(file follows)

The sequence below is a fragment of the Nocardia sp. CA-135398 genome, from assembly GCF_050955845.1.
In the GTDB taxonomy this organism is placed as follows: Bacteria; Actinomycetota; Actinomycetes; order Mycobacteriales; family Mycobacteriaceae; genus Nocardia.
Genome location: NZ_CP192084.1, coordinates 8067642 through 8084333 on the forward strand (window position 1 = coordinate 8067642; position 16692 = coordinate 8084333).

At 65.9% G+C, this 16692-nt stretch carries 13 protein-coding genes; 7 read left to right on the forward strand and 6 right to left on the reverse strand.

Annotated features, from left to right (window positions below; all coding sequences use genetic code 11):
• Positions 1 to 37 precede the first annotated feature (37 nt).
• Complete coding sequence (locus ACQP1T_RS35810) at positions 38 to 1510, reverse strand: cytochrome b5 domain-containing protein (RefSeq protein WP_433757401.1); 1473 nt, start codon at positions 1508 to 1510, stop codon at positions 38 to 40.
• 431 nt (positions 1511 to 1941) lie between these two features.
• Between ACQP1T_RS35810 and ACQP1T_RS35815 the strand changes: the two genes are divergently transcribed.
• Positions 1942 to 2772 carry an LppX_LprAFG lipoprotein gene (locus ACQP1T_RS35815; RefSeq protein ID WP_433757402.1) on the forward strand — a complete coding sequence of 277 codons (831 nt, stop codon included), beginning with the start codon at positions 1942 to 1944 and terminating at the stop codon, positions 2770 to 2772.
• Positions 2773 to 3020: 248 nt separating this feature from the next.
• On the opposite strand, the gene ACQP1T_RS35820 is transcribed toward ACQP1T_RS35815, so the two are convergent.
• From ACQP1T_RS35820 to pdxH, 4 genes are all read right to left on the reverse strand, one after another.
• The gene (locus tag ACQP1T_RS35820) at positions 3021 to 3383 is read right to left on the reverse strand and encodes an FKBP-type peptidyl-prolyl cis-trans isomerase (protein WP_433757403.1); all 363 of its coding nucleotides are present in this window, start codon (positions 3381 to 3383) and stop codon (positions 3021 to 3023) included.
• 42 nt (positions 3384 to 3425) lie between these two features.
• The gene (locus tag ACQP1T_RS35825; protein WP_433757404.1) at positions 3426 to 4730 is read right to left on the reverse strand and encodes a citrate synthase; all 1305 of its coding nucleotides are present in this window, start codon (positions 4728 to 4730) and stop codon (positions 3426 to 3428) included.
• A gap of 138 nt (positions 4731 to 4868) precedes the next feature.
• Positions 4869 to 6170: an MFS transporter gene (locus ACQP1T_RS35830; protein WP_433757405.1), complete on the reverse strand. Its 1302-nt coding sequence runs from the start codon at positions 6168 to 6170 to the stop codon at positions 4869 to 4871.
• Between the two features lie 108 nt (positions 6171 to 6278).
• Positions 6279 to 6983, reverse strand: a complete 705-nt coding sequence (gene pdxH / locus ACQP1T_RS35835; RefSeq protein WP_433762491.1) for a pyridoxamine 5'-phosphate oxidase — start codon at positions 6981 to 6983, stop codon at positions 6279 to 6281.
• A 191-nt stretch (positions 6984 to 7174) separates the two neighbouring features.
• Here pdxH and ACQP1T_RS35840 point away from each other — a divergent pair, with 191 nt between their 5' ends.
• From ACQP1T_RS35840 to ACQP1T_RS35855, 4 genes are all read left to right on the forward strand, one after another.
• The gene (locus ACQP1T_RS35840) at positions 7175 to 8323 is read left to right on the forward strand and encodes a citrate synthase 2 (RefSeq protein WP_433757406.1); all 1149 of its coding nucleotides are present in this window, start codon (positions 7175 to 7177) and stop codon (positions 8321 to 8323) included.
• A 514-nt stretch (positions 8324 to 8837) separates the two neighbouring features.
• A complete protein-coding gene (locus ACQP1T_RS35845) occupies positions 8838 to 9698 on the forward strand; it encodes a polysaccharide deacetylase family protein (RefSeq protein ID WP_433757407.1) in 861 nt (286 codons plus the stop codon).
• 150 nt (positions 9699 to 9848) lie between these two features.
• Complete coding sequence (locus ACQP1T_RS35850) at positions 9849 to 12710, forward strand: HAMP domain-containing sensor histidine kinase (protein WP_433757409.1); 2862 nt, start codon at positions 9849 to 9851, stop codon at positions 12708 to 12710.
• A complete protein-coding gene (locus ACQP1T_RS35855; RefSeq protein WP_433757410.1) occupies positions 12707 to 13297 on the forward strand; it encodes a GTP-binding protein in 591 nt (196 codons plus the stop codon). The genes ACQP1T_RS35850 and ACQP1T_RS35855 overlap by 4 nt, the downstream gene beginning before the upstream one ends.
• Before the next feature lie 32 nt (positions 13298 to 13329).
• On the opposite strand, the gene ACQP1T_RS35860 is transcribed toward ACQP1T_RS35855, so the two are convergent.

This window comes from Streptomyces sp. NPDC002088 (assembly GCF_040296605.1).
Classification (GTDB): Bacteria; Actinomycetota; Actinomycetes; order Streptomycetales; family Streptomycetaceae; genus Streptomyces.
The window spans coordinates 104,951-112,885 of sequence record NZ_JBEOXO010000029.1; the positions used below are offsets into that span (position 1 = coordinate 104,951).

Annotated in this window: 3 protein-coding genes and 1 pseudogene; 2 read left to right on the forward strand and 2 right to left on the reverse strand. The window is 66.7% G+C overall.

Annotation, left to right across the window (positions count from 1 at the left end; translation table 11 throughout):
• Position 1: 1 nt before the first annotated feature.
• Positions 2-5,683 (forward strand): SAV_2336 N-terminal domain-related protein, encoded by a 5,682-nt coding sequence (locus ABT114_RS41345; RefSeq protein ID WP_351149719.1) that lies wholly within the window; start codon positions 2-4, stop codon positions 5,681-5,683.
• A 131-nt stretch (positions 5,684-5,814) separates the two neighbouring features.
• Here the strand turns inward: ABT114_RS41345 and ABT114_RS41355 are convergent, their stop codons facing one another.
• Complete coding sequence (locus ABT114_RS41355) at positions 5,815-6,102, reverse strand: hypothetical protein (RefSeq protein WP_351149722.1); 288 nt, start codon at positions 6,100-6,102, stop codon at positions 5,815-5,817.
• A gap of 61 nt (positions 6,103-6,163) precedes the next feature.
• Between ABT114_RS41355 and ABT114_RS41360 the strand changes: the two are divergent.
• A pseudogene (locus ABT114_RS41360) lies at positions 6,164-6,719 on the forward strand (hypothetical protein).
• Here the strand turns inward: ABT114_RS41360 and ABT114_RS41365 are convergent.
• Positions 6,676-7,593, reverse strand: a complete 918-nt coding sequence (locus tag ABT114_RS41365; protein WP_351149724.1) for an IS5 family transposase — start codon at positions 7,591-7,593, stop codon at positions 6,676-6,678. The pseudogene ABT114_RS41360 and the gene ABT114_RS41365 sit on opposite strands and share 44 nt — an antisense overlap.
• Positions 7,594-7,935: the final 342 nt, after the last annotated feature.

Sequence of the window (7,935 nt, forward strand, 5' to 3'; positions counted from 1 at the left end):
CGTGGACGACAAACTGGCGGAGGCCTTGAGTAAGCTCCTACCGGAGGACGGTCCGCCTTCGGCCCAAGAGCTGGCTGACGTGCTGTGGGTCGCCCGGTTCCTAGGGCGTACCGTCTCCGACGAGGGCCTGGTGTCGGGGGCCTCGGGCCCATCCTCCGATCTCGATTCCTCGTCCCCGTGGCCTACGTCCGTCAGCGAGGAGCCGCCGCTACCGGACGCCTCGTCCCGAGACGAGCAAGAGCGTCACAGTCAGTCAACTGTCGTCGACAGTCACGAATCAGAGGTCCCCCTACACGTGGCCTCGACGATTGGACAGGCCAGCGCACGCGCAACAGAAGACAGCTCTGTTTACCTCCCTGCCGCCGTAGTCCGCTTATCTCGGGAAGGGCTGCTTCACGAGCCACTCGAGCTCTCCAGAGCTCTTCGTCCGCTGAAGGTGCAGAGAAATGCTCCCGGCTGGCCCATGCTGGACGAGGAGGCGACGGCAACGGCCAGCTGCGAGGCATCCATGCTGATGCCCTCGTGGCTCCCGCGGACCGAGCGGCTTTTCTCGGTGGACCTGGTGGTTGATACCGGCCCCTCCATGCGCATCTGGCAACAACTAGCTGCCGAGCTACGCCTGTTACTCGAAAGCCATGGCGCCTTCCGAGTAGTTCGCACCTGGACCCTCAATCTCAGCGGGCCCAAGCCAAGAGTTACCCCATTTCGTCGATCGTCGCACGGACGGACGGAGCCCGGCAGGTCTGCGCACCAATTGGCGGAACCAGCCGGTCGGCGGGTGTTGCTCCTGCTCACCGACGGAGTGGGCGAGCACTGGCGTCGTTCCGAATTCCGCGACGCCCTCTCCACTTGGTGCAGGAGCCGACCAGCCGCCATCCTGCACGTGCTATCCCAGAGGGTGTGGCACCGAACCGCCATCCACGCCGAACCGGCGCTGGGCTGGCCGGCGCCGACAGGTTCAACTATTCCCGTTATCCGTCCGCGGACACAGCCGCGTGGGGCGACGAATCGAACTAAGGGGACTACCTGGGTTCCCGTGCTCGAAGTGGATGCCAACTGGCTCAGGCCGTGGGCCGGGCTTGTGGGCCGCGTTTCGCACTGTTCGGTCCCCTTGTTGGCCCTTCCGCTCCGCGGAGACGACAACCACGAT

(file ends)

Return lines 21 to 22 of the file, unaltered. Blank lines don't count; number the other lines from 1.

• A 191-nt stretch (positions 6984 to 7174) separates the two neighbouring features.
• Here pdxH and ACQP1T_RS35840 point away from each other — a divergent pair, with 191 nt between their 5' ends.